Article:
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A pilot(less) study on the use of an unmanned aircraft system for studying polar bears (Ursus maritimus)

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Abstract

Unmanned aircraft systems (UAS) are increasingly popular tools for studying wildlife ecology. The non-invasive aspect of UAS and the ability to collect a large amount of high-resolution imagery should be of interest to polar bear (Ursus maritimus) researchers who face logistic challenges with field work and developing minimally invasive methods. We opportunistically observed the behavioural reactions of three adult male polar bears during UAS surveys in the summer of 2016. We recorded vigilance behaviours and compared them to previously published vigilance behaviours during wildlife-viewing activities by Dyck and Baydack (2004). The number of vigilance events was 13.4 ± 3.7 (SE) and vigilance bout lengths was 18.7  ± 2.6 s (SE), which is similar to reported results by Dyck and Baydack (2004). To estimate detection probabilities of polar bears from UAS imagery, we had two independent observers review mosaics and 80% of known bear locations were identified. Our preliminary results suggest that UAS are capable of detecting polar bears using RGB imagery in a relatively non-invasive manner. Before UAS can be integrated into large-scale polar bear studies, further research is required to formally assess behavioural impacts with unhabituated individuals in the wild, and model factors influencing detection probabilities.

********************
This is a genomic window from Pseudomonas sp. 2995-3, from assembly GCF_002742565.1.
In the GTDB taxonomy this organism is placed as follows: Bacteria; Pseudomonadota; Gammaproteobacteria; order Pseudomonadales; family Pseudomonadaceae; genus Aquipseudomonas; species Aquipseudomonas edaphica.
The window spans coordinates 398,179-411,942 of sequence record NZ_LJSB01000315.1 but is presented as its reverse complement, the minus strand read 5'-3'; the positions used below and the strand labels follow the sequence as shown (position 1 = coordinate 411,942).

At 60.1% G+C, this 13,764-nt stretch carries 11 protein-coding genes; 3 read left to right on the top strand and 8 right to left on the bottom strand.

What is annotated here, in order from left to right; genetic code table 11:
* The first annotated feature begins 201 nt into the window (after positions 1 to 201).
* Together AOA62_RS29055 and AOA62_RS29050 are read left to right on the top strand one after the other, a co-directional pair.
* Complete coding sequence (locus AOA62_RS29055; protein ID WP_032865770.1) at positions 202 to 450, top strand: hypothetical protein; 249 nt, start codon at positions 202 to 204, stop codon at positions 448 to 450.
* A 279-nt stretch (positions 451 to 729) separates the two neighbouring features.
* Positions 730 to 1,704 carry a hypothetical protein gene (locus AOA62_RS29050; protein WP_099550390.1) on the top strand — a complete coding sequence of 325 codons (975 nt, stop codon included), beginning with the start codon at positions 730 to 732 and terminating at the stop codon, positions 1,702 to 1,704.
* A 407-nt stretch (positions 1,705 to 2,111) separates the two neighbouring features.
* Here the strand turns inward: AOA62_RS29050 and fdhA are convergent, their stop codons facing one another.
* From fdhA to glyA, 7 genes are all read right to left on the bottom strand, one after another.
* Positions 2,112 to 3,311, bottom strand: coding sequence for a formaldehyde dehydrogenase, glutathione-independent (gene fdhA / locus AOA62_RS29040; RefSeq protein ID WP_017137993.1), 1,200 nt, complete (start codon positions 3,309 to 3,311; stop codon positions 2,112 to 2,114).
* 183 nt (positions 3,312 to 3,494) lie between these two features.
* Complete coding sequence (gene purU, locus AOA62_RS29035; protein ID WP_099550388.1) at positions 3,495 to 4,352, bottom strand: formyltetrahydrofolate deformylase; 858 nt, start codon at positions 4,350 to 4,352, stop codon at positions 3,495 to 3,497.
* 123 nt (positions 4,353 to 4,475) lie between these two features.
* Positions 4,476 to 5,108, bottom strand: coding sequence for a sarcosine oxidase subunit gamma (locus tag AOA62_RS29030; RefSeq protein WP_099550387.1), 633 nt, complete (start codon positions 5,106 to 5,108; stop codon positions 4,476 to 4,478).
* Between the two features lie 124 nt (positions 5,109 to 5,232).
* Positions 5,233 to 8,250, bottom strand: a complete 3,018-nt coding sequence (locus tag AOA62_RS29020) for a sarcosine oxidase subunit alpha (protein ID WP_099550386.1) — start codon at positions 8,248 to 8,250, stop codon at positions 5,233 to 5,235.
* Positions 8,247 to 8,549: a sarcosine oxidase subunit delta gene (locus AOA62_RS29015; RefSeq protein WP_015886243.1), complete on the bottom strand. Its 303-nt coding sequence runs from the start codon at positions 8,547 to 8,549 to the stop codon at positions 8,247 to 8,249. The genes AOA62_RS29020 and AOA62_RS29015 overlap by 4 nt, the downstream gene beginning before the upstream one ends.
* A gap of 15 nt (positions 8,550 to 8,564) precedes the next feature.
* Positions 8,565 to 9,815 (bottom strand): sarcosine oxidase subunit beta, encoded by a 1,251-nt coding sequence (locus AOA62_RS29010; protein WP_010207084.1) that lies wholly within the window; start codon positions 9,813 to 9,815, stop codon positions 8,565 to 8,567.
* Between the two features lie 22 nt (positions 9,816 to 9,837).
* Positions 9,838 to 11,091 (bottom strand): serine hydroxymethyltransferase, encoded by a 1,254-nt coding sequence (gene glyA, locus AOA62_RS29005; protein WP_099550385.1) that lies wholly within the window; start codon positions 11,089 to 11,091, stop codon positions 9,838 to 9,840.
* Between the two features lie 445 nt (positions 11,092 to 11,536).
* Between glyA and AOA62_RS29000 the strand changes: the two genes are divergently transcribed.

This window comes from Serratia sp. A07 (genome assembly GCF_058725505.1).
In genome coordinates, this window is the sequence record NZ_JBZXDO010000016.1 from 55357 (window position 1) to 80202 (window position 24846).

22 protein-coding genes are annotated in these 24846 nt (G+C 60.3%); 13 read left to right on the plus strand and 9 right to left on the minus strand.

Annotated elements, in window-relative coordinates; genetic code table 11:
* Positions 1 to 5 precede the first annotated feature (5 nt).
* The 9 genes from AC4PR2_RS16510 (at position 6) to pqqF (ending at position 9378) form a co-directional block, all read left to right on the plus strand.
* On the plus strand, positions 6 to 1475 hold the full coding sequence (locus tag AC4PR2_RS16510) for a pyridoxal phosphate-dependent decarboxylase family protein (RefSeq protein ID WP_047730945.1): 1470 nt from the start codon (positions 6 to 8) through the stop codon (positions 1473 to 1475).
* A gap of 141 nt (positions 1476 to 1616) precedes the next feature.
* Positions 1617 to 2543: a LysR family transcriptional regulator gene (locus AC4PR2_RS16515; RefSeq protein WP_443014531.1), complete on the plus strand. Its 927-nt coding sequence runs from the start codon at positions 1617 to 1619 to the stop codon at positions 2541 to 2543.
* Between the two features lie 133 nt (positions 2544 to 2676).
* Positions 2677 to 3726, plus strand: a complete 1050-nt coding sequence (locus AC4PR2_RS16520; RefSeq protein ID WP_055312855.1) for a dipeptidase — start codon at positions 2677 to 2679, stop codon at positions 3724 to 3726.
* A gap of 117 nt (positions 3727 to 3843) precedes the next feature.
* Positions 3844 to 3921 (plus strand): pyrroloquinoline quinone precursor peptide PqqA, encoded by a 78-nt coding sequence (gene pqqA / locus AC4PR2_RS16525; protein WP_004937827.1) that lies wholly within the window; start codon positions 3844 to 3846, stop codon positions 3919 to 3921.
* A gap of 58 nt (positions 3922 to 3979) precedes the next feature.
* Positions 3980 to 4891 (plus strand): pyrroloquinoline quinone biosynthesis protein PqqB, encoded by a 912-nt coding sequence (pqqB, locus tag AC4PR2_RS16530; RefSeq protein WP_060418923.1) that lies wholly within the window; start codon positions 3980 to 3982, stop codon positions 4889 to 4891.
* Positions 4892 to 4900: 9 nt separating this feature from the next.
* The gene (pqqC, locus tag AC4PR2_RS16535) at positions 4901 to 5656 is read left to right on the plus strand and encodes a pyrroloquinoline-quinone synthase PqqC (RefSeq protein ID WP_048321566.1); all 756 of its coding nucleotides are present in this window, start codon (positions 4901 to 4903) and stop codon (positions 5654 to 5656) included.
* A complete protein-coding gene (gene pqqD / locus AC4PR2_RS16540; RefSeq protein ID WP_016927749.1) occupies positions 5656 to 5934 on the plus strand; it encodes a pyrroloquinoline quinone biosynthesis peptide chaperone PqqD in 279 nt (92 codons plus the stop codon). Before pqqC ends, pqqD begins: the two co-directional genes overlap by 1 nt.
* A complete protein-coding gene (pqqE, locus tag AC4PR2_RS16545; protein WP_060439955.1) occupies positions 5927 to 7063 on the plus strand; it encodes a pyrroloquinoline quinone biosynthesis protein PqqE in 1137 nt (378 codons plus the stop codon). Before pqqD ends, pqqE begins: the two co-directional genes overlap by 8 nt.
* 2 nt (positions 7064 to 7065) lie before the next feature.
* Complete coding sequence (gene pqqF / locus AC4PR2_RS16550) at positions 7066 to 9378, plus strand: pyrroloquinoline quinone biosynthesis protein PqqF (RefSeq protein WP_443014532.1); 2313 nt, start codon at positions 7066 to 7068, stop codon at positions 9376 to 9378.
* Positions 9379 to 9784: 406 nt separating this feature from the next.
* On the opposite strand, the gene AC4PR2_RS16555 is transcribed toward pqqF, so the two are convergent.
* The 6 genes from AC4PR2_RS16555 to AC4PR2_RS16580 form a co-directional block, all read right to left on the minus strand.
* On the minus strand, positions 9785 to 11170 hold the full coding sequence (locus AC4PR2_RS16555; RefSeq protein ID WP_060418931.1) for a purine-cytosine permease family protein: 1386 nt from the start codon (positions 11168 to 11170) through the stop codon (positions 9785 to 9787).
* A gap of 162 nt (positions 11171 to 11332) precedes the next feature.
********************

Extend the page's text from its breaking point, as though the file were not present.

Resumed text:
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Acknowledgments

Funding was generously provided by National Science Foundation/North Dakota EPSCoR (#IIA-1355466, Project UND0019972), Arctic Goose Joint Venture, the Central and Mississippi Flyway Councils, North Dakota View Scholarship, UND College of Arts and Sciences, UND Biology Department. Permissions and in-kind assistance were provided by Parks Canada, Wapusk National Park Management Board, and the community of Churchill, Manitoba, Canada. Wapusk National Park provided us with mapping files for the construction of Fig. 1. We would like to thank Trimble for in-kind assistance with the UX5 platform and auxiliary equipment. We are especially grateful for flight coordination and cooperation from Hudson Bay Helicopters and our helicopter pilot Justin Seniuk. We thank Tanner Stechmann and Samuel Hervey for their assistance in UAS imagery review. This manuscript benefited greatly from the input of the Editor-In-Chief and two anonymous reviewers.

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Correspondence to Andrew F. Barnas.

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The authors have no conflicts of interest or competing interests to declare. UAS flight operations were approved by Transport Canada in accordance with a Special Flight Operations Certificate (File: 5802-11-302, ATS: 15-16-00058646, RDIMS: 11717338), Wapusk National Park permit WAP-2015-18846, and the University of North Dakota Institutional Animal Care and Use Committee approval#A3917-01, protocol#1505-2.

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Barnas, A.F., Felege, C.J., Rockwell, R.F. et al. A pilot(less) study on the use of an unmanned aircraft system for studying polar bears (Ursus maritimus). Polar Biol 41, 1055–1062 (2018). https://doi.org/10.1007/s00300-018-2270-0

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  • DOI: https://doi.org/10.1007/s00300-018-2270-0

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